Student Government Association voted to pass emergency legislation to oppose South Dakota Senate Bill 198 regarding free speech on campus at their weekly meeting Tuesday evening.
Senate Bill 198, identical to House Bill 1073, would remove current regulations on free speech on South Dakota Board of Regents university campuses. SGA voted to oppose House Bill 1073 earlier in the semester.
Currently, according to SDBOR policy 3:3, free speech such as demonstrations and protests on campus must be “timely and rational discussions.” They also must promote the “ethical and intellectual development of the student body and the general welfare of the public.”
McNary said both of these state bills are redundant, since free speech on campus is already protected.
“It’s pretty clear that we already have free speech on campus, and I don’t think that this bill expands that, I think it just creates harm and opens the door for lawsuit,” McNary said.
SGA vice president Josh Anderson announced he and President Teagan McNary will voice opposition on behalf of the SGA and the student body in Pierre on Thursday morning.
The resolution to oppose Senate Bill 198 passed 18-2-3. SDSU’s Students’ Association also passed a similar resolution in opposition.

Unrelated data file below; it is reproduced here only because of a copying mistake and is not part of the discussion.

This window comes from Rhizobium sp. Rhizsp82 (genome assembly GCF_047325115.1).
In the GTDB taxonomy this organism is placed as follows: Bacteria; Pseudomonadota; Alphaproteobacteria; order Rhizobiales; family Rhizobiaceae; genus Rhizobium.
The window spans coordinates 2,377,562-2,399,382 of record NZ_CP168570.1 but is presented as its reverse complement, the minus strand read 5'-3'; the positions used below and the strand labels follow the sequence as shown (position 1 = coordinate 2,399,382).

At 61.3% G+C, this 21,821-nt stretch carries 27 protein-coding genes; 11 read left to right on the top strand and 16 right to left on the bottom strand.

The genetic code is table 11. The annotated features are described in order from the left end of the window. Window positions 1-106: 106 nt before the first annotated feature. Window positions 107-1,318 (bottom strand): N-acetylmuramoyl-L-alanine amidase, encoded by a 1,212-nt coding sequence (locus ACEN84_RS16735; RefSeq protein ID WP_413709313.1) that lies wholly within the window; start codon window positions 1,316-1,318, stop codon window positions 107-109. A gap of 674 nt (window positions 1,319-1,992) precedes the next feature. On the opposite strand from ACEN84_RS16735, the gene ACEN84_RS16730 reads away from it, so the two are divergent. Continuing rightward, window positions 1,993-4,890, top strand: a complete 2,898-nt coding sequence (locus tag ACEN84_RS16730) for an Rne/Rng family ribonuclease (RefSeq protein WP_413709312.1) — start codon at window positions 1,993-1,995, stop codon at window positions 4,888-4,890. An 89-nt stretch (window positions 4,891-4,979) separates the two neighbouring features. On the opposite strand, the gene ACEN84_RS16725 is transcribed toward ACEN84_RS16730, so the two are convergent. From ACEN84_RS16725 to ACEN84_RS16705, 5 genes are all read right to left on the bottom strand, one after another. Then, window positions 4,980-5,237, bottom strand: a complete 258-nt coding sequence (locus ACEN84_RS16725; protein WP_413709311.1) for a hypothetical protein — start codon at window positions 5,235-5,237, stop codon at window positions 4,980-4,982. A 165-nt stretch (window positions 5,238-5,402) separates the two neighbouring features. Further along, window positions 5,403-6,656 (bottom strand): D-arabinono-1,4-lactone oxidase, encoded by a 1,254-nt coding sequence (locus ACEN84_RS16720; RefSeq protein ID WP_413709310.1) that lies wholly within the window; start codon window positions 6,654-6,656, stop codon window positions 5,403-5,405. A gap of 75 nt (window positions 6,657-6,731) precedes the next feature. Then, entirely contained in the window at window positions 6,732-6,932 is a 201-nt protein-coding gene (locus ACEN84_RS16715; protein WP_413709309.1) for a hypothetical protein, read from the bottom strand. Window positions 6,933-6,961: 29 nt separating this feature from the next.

Also at the meeting, SGA senator and SGA presidential candidate Marcus Ireland proposed a bill that would change representation in SGA. The change, which Ireland said he modeled off the U.S. government, would give each college one representative, and the rest of the senate seats would be at-large.
Ireland said he proposed this bill because the current system is not working, since not all SGA Senate seats are filled.
“It’s important that we constantly be looking at ways that we can better represent our students,” Ireland said.
In addition, SGA discussed a bill to replace the recycling bins in North Complex.
Anderson said the new bins would copy the system that is currently successful in the Muenster University Center and Slagle Hall.
“Anyone that’s ever lived or been in North Complex can see that they are outdated and need to be updated,” Anderson said.